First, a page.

(originally published on 18/04/2013)
One of the prevailing theories among scientists in this age is that when we get to the end of time the whole thing will just turn around and go back to where it came from.
Now I’ve done a few things wrong, so I’d like us to think more deeply about the concept of turning back time. Of course, I know nothing about this really and I want to say this right now – please don’t come and get me in my sleep Stephen Hawking. Disclaimers aside let’s do pseudo-science! You must now believe everything that Professor Askelad is about to tell you.
There are three basic “arrows of time” in quantum mechanics that define our perception of time. Let’s look at turning each one around. The first is the cosmological arrow. This shows us whether the universe is expanding or contracting. Moving in its normal direction it is always expanding. If we flip it, assuming that we’re in the same epoch that we are in now, which we have to be because it’s the only epoch in which we exist, we shouldn’t experience too much difference. The astronomers would be telling us that the universe is contracting, observable by a blue-shift in the galaxies that would be hurtling towards us. That’s all this reversal would do. No biggie. Turn it around if you want. Of course, the ultimate destiny of the universe would then be that everything would come to a stop at a single no-dimensional point.
The second arrow is the psychological arrow. That’s how we perceive time – i.e. we know our past (or some of it at least) but haven’t got a clue about the future. I’m going to posit, for the sake of argument, that if we turn this beauty around, again, it wouldn’t make much difference. Perhaps I haven’t thought enough about how it would affect thought processes, or if people would walk around backwards, but damn, you’re not reading Time Magazine. Let’s assume (perhaps wildy) that a cognizant human being, aware of his future and not his past would turn around to face his past and it would seem pretty much the same. He could even call the part he was aware of (future) “the past” and the unknown part (past) “the future.” Not so fun this arrow. Not when I’ve had my grubby pseudo-science hands on it.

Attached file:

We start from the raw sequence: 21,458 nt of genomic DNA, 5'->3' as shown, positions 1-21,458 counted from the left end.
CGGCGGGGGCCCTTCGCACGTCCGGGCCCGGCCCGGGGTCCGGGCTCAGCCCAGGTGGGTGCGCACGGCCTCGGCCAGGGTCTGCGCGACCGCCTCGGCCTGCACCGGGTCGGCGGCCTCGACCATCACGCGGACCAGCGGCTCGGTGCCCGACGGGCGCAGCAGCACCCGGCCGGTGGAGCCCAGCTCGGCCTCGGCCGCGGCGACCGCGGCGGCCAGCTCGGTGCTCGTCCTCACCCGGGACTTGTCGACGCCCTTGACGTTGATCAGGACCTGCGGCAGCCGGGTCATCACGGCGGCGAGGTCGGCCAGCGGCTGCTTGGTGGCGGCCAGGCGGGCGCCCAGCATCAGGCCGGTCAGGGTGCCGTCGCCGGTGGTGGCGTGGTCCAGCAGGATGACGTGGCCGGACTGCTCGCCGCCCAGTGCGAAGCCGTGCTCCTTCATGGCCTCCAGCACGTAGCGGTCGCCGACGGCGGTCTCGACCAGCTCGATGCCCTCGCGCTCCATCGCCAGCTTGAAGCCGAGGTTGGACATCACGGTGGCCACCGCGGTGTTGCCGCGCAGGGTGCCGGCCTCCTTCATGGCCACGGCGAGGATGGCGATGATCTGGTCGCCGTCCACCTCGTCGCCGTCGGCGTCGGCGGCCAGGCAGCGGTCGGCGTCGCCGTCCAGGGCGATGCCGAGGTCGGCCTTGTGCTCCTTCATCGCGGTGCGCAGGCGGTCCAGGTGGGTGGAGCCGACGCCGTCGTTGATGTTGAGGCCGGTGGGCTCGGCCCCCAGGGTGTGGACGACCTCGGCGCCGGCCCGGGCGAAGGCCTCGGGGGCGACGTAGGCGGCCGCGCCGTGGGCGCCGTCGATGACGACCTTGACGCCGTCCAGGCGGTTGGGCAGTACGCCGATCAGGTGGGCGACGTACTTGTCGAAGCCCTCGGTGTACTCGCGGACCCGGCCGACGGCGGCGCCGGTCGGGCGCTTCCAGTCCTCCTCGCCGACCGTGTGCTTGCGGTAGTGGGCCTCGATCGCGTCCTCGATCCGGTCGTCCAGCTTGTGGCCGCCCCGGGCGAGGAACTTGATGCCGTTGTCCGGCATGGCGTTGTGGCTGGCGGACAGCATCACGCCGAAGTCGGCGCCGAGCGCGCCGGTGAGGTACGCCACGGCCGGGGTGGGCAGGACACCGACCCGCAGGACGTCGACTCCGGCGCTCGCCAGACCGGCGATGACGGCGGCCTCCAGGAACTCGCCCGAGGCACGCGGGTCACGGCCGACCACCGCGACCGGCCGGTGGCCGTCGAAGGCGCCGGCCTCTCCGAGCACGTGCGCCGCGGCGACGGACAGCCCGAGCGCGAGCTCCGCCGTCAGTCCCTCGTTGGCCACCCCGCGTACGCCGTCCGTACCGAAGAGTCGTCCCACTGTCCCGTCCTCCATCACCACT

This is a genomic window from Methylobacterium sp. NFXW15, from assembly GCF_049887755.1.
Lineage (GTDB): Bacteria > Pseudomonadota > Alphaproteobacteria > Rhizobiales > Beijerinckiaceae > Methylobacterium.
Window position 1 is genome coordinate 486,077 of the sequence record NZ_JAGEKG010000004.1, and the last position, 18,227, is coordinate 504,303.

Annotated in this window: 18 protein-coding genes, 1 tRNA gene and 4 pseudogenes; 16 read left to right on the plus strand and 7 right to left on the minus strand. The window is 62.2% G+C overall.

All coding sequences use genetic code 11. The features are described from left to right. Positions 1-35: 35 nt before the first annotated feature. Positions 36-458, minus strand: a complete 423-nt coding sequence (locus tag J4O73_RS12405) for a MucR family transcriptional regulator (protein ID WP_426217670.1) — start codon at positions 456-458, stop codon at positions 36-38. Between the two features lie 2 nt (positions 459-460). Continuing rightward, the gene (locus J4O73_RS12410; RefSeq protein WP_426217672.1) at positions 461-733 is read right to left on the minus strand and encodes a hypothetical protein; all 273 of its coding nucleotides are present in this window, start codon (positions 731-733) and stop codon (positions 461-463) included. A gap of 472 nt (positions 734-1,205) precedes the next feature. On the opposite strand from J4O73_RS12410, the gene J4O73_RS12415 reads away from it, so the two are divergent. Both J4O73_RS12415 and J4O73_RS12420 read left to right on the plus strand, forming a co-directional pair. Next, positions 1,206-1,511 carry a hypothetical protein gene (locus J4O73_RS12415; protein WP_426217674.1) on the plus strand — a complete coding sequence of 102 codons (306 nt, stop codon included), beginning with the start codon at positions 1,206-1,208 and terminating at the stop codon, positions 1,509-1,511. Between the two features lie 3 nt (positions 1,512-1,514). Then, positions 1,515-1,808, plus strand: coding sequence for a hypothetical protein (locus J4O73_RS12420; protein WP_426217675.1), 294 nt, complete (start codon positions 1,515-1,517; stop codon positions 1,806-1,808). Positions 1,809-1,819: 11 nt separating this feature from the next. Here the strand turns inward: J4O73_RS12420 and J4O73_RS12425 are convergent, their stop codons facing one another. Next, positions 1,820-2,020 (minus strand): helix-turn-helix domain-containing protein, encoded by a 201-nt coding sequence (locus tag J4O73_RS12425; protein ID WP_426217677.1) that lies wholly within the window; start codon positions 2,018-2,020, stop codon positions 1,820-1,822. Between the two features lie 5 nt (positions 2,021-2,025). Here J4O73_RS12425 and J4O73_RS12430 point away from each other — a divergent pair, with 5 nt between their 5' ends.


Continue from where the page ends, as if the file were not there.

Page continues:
Our final arrow is the thermodynamic arrow. How entropy increases over time defines this arrow. Now we’ve got to the fun one. Let’s turn it around. Everything around us would then be taking itself from a chaotic state and ordering itself. Imagine, for a moment, accidentally kicking some shards of porcelain on the floor only for them to suddenly fly up onto a table and form themselves perfectly into a cup. Everything would be conspiring to perfection around us. Think about how fantastic that would be. There wouldn’t be a care in the world, and our sole function would be to experience the beauty of everything coming together (of course, Stephen Hawking might tell you that this wouldn’t happen because our perception of it would be going backwards, therefore everything would seem normal, but who are you going to believe, him or me? You wouldn’t follow a nay-sayer, would you?).